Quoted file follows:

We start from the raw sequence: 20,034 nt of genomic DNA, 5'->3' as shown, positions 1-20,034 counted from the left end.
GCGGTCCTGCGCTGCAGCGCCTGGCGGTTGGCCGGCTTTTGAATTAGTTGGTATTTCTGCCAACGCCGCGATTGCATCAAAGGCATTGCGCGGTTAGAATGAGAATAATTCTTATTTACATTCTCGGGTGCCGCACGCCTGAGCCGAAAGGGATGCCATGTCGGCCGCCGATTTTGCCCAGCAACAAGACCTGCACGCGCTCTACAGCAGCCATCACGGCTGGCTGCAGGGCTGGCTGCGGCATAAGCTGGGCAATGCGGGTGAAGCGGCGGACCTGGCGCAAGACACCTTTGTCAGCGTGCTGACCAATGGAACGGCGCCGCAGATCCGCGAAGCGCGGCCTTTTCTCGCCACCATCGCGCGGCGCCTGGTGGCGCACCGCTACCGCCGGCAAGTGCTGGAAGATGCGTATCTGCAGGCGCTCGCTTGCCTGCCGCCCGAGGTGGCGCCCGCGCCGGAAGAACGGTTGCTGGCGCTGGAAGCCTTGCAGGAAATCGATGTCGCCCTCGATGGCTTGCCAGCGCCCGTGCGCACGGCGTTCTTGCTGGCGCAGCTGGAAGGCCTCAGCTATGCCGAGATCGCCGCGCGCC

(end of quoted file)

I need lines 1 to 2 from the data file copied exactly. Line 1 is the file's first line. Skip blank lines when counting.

We start from the raw sequence: 20,034 nt of genomic DNA, 5'->3' as shown, positions 1-20,034 counted from the left end.
GCGGTCCTGCGCTGCAGCGCCTGGCGGTTGGCCGGCTTTTGAATTAGTTGGTATTTCTGCCAACGCCGCGATTGCATCAAAGGCATTGCGCGGTTAGAATGAGAATAATTCTTATTTACATTCTCGGGTGCCGCACGCCTGAGCCGAAAGGGATGCCATGTCGGCCGCCGATTTTGCCCAGCAACAAGACCTGCACGCGCTCTACAGCAGCCATCACGGCTGGCTGCAGGGCTGGCTGCGGCATAAGCTGGGCAATGCGGGTGAAGCGGCGGACCTGGCGCAAGACACCTTTGTCAGCGTGCTGACCAATGGAACGGCGCCGCAGATCCGCGAAGCGCGGCCTTTTCTCGCCACCATCGCGCGGCGCCTGGTGGCGCACCGCTACCGCCGGCAAGTGCTGGAAGATGCGTATCTGCAGGCGCTCGCTTGCCTGCCGCCCGAGGTGGCGCCCGCGCCGGAAGAACGGTTGCTGGCGCTGGAAGCCTTGCAGGAAATCGATGTCGCCCTCGATGGCTTGCCAGCGCCCGTGCGCACGGCGTTCTTGCTGGCGCAGCTGGAAGGCCTCAGCTATGCCGAGATCGCCGCGCGCC